Bill's Transcripts



SUBJECT/SPenalty rates; foreign donations; housing affordability; energy; Victorian politics; Liberal divisions; WA election

BILL SHORTEN, LEADER OF THE OPPOSITION: Good afternoon everybody. Great to be at the launch of Peak by Don and Patricia Edgar. It's a story about how we need to reimagine and reinvent middle age.

We're talking about looking after older Australians, it's clear that 15 in every 100 people who face the prospect of having their penalty rates cut is over the age of 50. It will not help Australians save for their retirement when Mr Turnbull stands by and allows their real wages to be cut from July 1.

Importantly today, independent legal advice, from law firm Maurice Blackburn, has revealed that the penalty rates cut decision has significant implications for many industries. Not just retail, fast food, hospitality and pharmacy, but industries such as construction, transport and nursing. 

Mr Turnbull and their allies One Nation must immediately support Labor's calls to stop cuts to penalty rates.

When you cut people's penalty rates without compensation you are cutting the real wages of ordinary Australians. 

Mr Turnbull and his government are divided and they're out of touch. They've got a plan to give $50 billion away of taxpayer money to big business but they stand by and enthusiastically support the cuts to penalty rates.

Malcolm Turnbull and the Liberal motto is: soft on big business, hard on workers. Soft on a tax cut for big business, hard on penalty rate cuts to working Australians - it's not good enough.

Happy to take questions. 

JOURNALIST: Some questions from Canberra, the parliamentary committee has failed to reach consensus on foreign political donations. Why shouldn't the ban apply to activist groups?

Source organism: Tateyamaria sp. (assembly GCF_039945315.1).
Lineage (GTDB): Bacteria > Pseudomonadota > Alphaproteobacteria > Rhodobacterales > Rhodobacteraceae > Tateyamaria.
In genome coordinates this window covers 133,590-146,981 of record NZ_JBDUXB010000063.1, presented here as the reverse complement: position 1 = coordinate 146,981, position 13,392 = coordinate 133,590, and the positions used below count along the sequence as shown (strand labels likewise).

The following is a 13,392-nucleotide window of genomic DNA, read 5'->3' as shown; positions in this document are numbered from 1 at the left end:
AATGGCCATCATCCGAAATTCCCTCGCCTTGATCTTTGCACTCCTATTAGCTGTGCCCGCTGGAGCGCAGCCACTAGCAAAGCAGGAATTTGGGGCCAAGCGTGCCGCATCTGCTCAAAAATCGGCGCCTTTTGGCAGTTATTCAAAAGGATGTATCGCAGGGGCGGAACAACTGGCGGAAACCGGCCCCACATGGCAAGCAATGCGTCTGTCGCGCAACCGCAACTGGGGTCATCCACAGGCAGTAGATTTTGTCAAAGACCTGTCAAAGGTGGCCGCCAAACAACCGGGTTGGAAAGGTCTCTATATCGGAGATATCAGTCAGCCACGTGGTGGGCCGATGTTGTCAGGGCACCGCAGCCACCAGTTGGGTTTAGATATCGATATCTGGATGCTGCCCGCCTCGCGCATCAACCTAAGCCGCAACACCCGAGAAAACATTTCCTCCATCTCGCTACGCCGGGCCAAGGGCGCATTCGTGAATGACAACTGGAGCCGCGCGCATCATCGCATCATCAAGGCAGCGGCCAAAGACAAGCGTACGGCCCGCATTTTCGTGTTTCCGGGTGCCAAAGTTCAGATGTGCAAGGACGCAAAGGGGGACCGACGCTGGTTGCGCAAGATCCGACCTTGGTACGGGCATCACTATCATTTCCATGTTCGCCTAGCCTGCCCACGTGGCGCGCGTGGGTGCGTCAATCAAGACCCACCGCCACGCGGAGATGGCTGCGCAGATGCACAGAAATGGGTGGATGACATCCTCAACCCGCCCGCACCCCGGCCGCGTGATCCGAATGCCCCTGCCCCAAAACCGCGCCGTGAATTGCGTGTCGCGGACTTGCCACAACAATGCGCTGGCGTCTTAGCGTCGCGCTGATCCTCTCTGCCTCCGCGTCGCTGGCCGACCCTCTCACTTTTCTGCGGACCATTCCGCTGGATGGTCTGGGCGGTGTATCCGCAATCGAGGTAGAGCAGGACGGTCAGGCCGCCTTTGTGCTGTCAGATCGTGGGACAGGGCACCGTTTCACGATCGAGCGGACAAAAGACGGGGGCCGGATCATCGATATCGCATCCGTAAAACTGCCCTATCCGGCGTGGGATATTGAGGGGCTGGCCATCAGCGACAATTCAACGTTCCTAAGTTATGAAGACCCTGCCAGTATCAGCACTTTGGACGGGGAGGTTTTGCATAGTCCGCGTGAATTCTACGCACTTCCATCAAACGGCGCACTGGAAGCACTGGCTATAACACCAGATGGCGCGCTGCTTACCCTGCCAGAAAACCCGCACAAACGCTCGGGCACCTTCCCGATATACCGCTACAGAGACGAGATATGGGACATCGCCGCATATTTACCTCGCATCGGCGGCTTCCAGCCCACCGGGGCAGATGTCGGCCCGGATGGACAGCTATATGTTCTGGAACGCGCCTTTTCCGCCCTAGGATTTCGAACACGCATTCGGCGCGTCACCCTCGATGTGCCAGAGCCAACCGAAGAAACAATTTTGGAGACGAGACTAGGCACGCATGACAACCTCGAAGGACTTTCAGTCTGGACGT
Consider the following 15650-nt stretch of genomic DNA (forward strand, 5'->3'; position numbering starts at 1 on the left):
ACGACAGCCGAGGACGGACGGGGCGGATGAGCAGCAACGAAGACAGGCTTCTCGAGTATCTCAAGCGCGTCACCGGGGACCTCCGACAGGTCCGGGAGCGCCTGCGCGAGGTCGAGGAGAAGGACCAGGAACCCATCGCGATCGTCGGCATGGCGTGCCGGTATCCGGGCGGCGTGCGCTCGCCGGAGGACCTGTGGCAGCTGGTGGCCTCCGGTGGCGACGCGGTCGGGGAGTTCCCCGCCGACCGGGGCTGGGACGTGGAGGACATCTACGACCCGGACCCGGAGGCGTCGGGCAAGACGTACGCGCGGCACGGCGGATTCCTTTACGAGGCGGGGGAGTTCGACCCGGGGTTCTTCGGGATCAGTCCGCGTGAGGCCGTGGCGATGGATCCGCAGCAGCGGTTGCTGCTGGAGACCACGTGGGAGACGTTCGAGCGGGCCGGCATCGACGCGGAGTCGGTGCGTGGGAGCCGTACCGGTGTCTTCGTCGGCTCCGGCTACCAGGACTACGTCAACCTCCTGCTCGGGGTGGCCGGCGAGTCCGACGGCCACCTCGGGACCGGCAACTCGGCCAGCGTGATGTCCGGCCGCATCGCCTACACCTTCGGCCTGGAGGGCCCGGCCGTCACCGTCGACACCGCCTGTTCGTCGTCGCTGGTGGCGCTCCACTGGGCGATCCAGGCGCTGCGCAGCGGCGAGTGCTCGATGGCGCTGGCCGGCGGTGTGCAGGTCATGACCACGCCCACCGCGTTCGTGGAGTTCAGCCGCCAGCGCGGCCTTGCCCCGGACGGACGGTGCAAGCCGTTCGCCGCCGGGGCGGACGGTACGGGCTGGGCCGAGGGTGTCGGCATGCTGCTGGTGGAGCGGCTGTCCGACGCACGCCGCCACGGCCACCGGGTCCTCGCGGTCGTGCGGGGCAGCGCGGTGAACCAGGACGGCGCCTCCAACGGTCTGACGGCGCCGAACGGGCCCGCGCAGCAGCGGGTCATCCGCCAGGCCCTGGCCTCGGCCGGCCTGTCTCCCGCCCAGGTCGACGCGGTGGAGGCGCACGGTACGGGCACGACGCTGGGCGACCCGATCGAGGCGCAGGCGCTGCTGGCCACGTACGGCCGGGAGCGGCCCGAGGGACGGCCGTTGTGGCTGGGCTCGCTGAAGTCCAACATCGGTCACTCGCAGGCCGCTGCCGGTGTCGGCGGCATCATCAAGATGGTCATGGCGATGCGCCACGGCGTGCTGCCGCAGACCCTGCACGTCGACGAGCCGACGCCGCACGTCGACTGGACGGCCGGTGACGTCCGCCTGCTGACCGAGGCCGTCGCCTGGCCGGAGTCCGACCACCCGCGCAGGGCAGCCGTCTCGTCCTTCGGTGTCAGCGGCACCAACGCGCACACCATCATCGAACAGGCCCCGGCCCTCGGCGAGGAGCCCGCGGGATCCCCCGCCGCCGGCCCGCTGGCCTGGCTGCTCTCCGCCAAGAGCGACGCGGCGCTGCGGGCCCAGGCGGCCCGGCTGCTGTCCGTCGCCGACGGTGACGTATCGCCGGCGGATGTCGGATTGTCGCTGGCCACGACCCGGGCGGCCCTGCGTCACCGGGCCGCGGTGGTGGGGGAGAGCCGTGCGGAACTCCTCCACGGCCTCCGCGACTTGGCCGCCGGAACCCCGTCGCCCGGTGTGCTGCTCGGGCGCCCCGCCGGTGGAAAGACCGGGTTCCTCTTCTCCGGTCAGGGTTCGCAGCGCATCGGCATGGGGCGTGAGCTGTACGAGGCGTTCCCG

SHORTEN: We will work through the parliamentary committee report, but there is no doubt in my mind that Australians want to see greater transparency and greater accountability. Again, if the Committee hasn't been able to reach a combined position, I offer to Mr Turnbull that we can keep working through the issues together. We've got to make sure that Australians have confidence in our political process. 

JOURNALIST: On the Government's housing affordability taskforce, it is establishing a taskforce to design a government lender that will provide cheap loans to community housing organisations. Does Labor support that? 

SHORTEN: Labor has been looking at similar ideas. We are up for sensible solutions to help ensure that Australians have the opportunity to buy their first home and for those Australians who don't even have that prospect, to have secure and sustainable housing. 

But you cannot have fair dinkum housing affordability until you deal with the elephant in the room and that is the unsustainable tax concessions of negative gearing and capital gains tax discounts. 

If Mr Turnbull wants to have a policy which helps Australians buy their first home, he will tackle negative gearing. Every Saturday around Australia, young Australians and their parents bidding for the first house, are competing with investors and speculators who are receiving taxpayer funded concessions. 

We have a system in Australia where all Australians are paying taxes, some Australians are able to use those tax concessions to help unfairly compete against first home buyers. No one can be serious and Malcolm Turnbull can't be serious about housing affordability unless he is willing to clamp down on negative gearing in the future. Mr Turnbull's only policy for housing affordability so far has been the patronising advice of ‘get rich parents’. 

There is a solution that will help the Budget, help the bottom line, help improve the debt and deficit and that is reform negative gearing and most importantly it'll help first home buyers have a level playing field when they bid for houses. 

JOURNALIST: Do you think that renting is part of the housing affordability problem that needs the most attention as opposed to first home buyers? 

SHORTEN: There is no doubt that we have got to do more in social housing and community housing, absolutely. For some Australians they don't even have secure or regular accommodation, so for them the debate about home ownership is a pipe dream.